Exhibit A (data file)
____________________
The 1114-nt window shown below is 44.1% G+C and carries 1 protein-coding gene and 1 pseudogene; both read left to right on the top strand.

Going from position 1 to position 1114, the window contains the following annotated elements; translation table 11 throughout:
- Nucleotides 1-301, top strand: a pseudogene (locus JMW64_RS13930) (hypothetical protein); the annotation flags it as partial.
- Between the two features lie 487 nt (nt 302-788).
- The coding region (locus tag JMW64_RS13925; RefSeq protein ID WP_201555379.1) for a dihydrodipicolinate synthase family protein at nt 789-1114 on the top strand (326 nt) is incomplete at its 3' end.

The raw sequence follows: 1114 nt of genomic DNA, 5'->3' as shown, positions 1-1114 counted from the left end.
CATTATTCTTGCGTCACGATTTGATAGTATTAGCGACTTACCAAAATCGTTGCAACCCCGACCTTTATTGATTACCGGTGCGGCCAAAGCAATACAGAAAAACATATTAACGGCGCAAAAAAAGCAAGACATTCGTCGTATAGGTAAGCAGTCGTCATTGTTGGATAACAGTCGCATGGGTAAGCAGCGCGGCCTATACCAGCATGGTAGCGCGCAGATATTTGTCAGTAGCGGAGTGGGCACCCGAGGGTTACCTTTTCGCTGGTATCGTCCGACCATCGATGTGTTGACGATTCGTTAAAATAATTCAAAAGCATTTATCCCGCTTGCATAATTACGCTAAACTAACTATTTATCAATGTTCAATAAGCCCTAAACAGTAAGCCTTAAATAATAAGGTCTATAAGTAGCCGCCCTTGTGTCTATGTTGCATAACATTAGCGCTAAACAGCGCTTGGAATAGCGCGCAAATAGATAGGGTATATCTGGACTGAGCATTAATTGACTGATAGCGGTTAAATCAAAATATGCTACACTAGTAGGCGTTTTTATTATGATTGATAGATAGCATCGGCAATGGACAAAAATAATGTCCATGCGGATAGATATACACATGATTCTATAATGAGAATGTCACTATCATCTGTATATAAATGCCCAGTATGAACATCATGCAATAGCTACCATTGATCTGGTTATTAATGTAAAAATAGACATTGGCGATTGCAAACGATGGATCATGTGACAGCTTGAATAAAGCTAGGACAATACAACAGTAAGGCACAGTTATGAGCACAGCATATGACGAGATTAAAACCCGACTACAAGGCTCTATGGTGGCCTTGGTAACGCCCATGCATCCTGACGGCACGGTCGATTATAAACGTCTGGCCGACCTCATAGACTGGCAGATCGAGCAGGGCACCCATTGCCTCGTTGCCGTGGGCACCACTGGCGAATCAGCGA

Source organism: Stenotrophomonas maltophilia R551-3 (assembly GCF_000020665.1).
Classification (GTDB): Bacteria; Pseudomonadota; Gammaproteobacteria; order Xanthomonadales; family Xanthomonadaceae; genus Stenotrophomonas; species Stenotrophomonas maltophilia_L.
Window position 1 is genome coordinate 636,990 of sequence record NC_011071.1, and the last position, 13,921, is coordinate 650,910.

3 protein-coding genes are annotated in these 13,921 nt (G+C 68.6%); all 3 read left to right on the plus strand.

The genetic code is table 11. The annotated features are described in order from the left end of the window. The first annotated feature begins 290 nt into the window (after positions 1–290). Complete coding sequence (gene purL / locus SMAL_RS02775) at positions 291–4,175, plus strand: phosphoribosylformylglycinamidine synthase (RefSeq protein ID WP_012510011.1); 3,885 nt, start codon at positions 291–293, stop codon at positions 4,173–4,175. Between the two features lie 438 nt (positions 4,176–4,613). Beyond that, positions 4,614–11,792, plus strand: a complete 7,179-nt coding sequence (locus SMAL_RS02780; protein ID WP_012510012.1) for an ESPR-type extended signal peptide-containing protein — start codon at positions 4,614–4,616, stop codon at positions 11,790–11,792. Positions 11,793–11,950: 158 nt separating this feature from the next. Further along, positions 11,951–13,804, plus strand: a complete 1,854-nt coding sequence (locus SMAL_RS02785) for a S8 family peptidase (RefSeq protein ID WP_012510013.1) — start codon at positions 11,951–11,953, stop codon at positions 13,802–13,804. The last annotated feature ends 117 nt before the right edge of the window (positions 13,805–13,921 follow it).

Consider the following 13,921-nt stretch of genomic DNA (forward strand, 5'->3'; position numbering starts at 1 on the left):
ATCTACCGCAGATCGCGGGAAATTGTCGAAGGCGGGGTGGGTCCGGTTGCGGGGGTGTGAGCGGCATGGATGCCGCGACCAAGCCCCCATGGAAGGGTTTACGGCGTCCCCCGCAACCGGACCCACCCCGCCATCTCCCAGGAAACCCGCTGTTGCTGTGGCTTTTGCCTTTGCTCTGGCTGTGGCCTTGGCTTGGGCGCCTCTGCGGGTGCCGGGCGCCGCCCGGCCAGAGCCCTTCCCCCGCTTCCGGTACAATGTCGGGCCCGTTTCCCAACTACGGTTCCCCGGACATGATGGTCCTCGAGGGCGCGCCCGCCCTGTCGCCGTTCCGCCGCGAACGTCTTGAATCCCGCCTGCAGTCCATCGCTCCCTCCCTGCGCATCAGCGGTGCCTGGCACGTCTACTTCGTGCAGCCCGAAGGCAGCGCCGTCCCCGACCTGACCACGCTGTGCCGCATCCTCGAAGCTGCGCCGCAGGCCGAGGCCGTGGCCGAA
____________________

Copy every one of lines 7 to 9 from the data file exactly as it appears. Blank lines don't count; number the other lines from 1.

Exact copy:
CATTATTCTTGCGTCACGATTTGATAGTATTAGCGACTTACCAAAATCGTTGCAACCCCGACCTTTATTGATTACCGGTGCGGCCAAAGCAATACAGAAAAACATATTAACGGCGCAAAAAAAGCAAGACATTCGTCGTATAGGTAAGCAGTCGTCATTGTTGGATAACAGTCGCATGGGTAAGCAGCGCGGCCTATACCAGCATGGTAGCGCGCAGATATTTGTCAGTAGCGGAGTGGGCACCCGAGGGTTACCTTTTCGCTGGTATCGTCCGACCATCGATGTGTTGACGATTCGTTAAAATAATTCAAAAGCATTTATCCCGCTTGCATAATTACGCTAAACTAACTATTTATCAATGTTCAATAAGCCCTAAACAGTAAGCCTTAAATAATAAGGTCTATAAGTAGCCGCCCTTGTGTCTATGTTGCATAACATTAGCGCTAAACAGCGCTTGGAATAGCGCGCAAATAGATAGGGTATATCTGGACTGAGCATTAATTGACTGATAGCGGTTAAATCAAAATATGCTACACTAGTAGGCGTTTTTATTATGATTGATAGATAGCATCGGCAATGGACAAAAATAATGTCCATGCGGATAGATATACACATGATTCTATAATGAGAATGTCACTATCATCTGTATATAAATGCCCAGTATGAACATCATGCAATAGCTACCATTGATCTGGTTATTAATGTAAAAATAGACATTGGCGATTGCAAACGATGGATCATGTGACAGCTTGAATAAAGCTAGGACAATACAACAGTAAGGCACAGTTATGAGCACAGCATATGACGAGATTAAAACCCGACTACAAGGCTCTATGGTGGCCTTGGTAACGCCCATGCATCCTGACGGCACGGTCGATTATAAACGTCTGGCCGACCTCATAGACTGGCAGATCGAGCAGGGCACCCATTGCCTCGTTGCCGTGGGCACCACTGGCGAATCAGCGA

Source organism: Stenotrophomonas maltophilia R551-3 (assembly GCF_000020665.1).
Classification (GTDB): Bacteria; Pseudomonadota; Gammaproteobacteria; order Xanthomonadales; family Xanthomonadaceae; genus Stenotrophomonas; species Stenotrophomonas maltophilia_L.